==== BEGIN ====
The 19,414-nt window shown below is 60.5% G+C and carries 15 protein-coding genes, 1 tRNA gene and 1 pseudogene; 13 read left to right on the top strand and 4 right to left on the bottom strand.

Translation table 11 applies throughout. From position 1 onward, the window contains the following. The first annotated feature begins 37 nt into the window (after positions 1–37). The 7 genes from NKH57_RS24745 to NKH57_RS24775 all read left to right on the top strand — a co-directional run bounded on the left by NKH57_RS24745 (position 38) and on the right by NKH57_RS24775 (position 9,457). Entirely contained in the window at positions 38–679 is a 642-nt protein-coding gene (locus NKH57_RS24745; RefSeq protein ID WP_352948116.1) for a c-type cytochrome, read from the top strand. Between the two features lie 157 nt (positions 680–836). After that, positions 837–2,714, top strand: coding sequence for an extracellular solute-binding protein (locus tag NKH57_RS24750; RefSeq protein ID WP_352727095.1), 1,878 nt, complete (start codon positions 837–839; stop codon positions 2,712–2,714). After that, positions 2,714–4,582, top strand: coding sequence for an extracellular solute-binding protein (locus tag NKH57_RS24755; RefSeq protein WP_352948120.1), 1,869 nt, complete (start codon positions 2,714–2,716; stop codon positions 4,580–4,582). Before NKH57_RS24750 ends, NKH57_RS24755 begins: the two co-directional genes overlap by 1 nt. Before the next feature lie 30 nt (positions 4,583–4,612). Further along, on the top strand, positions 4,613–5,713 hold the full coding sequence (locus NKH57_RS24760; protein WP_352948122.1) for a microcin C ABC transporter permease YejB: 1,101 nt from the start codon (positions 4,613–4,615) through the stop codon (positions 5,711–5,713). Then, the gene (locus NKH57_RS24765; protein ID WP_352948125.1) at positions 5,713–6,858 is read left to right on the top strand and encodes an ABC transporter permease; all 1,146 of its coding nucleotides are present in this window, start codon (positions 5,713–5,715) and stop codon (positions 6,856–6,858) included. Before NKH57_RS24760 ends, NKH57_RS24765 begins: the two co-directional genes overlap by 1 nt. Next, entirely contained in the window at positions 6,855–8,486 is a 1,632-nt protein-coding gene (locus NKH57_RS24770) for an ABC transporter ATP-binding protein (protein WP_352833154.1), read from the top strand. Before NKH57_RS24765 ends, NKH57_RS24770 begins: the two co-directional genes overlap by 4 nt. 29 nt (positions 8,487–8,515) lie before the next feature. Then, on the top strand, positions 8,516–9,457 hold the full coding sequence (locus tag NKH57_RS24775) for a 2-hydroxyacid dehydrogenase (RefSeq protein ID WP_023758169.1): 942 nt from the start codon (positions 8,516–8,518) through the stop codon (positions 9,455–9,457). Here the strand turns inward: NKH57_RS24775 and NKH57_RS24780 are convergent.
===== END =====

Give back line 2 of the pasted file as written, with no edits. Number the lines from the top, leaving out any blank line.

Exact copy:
Translation table 11 applies throughout. From position 1 onward, the window contains the following. The first annotated feature begins 37 nt into the window (after positions 1–37). The 7 genes from NKH57_RS24745 to NKH57_RS24775 all read left to right on the top strand — a co-directional run bounded on the left by NKH57_RS24745 (position 38) and on the right by NKH57_RS24775 (position 9,457). Entirely contained in the window at positions 38–679 is a 642-nt protein-coding gene (locus NKH57_RS24745; RefSeq protein ID WP_352948116.1) for a c-type cytochrome, read from the top strand. Between the two features lie 157 nt (positions 680–836). After that, positions 837–2,714, top strand: coding sequence for an extracellular solute-binding protein (locus tag NKH57_RS24750; RefSeq protein ID WP_352727095.1), 1,878 nt, complete (start codon positions 837–839; stop codon positions 2,712–2,714). After that, positions 2,714–4,582, top strand: coding sequence for an extracellular solute-binding protein (locus tag NKH57_RS24755; RefSeq protein WP_352948120.1), 1,869 nt, complete (start codon positions 2,714–2,716; stop codon positions 4,580–4,582). Before NKH57_RS24750 ends, NKH57_RS24755 begins: the two co-directional genes overlap by 1 nt. Before the next feature lie 30 nt (positions 4,583–4,612). Further along, on the top strand, positions 4,613–5,713 hold the full coding sequence (locus NKH57_RS24760; protein WP_352948122.1) for a microcin C ABC transporter permease YejB: 1,101 nt from the start codon (positions 4,613–4,615) through the stop codon (positions 5,711–5,713). Then, the gene (locus NKH57_RS24765; protein ID WP_352948125.1) at positions 5,713–6,858 is read left to right on the top strand and encodes an ABC transporter permease; all 1,146 of its coding nucleotides are present in this window, start codon (positions 5,713–5,715) and stop codon (positions 6,856–6,858) included. Before NKH57_RS24760 ends, NKH57_RS24765 begins: the two co-directional genes overlap by 1 nt. Next, entirely contained in the window at positions 6,855–8,486 is a 1,632-nt protein-coding gene (locus NKH57_RS24770) for an ABC transporter ATP-binding protein (protein WP_352833154.1), read from the top strand. Before NKH57_RS24765 ends, NKH57_RS24770 begins: the two co-directional genes overlap by 4 nt. 29 nt (positions 8,487–8,515) lie before the next feature. Then, on the top strand, positions 8,516–9,457 hold the full coding sequence (locus tag NKH57_RS24775) for a 2-hydroxyacid dehydrogenase (RefSeq protein ID WP_023758169.1): 942 nt from the start codon (positions 8,516–8,518) through the stop codon (positions 9,455–9,457). Here the strand turns inward: NKH57_RS24775 and NKH57_RS24780 are convergent.